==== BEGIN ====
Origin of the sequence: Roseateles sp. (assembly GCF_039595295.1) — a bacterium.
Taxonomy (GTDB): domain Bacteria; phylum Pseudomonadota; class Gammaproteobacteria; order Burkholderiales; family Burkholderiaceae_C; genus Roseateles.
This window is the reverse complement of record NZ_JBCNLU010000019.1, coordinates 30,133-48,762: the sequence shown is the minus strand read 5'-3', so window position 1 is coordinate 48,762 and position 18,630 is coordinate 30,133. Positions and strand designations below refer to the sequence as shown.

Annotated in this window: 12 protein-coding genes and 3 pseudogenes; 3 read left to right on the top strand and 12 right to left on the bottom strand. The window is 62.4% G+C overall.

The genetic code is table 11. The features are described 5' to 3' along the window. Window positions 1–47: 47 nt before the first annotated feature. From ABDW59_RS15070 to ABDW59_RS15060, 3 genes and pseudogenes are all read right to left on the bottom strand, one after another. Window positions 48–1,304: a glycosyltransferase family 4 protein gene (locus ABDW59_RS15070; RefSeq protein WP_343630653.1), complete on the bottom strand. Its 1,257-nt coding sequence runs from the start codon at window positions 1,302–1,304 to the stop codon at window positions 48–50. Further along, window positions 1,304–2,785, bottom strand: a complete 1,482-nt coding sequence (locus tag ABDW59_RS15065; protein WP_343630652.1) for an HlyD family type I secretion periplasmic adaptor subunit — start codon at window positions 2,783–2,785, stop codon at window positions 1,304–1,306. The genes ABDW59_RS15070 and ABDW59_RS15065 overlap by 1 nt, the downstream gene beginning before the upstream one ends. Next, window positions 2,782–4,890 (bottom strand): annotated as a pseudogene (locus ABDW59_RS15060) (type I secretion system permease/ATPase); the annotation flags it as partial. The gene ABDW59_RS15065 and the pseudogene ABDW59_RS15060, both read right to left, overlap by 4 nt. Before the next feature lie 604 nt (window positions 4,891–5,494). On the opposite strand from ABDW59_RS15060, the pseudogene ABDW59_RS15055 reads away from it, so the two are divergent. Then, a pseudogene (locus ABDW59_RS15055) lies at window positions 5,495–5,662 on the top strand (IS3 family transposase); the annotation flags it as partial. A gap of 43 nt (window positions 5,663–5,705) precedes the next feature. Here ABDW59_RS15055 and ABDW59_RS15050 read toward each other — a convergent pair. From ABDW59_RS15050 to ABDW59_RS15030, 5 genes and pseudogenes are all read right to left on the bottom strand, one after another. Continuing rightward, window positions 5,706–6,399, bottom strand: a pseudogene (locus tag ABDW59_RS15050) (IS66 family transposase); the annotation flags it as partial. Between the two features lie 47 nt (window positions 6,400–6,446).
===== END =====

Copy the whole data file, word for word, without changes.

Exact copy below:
Origin of the sequence: Roseateles sp. (assembly GCF_039595295.1) — a bacterium.
Taxonomy (GTDB): domain Bacteria; phylum Pseudomonadota; class Gammaproteobacteria; order Burkholderiales; family Burkholderiaceae_C; genus Roseateles.
This window is the reverse complement of record NZ_JBCNLU010000019.1, coordinates 30,133-48,762: the sequence shown is the minus strand read 5'-3', so window position 1 is coordinate 48,762 and position 18,630 is coordinate 30,133. Positions and strand designations below refer to the sequence as shown.

Annotated in this window: 12 protein-coding genes and 3 pseudogenes; 3 read left to right on the top strand and 12 right to left on the bottom strand. The window is 62.4% G+C overall.

The genetic code is table 11. The features are described 5' to 3' along the window. Window positions 1–47: 47 nt before the first annotated feature. From ABDW59_RS15070 to ABDW59_RS15060, 3 genes and pseudogenes are all read right to left on the bottom strand, one after another. Window positions 48–1,304: a glycosyltransferase family 4 protein gene (locus ABDW59_RS15070; RefSeq protein WP_343630653.1), complete on the bottom strand. Its 1,257-nt coding sequence runs from the start codon at window positions 1,302–1,304 to the stop codon at window positions 48–50. Further along, window positions 1,304–2,785, bottom strand: a complete 1,482-nt coding sequence (locus tag ABDW59_RS15065; protein WP_343630652.1) for an HlyD family type I secretion periplasmic adaptor subunit — start codon at window positions 2,783–2,785, stop codon at window positions 1,304–1,306. The genes ABDW59_RS15070 and ABDW59_RS15065 overlap by 1 nt, the downstream gene beginning before the upstream one ends. Next, window positions 2,782–4,890 (bottom strand): annotated as a pseudogene (locus ABDW59_RS15060) (type I secretion system permease/ATPase); the annotation flags it as partial. The gene ABDW59_RS15065 and the pseudogene ABDW59_RS15060, both read right to left, overlap by 4 nt. Before the next feature lie 604 nt (window positions 4,891–5,494). On the opposite strand from ABDW59_RS15060, the pseudogene ABDW59_RS15055 reads away from it, so the two are divergent. Then, a pseudogene (locus ABDW59_RS15055) lies at window positions 5,495–5,662 on the top strand (IS3 family transposase); the annotation flags it as partial. A gap of 43 nt (window positions 5,663–5,705) precedes the next feature. Here ABDW59_RS15055 and ABDW59_RS15050 read toward each other — a convergent pair. From ABDW59_RS15050 to ABDW59_RS15030, 5 genes and pseudogenes are all read right to left on the bottom strand, one after another. Continuing rightward, window positions 5,706–6,399, bottom strand: a pseudogene (locus tag ABDW59_RS15050) (IS66 family transposase); the annotation flags it as partial. Between the two features lie 47 nt (window positions 6,400–6,446).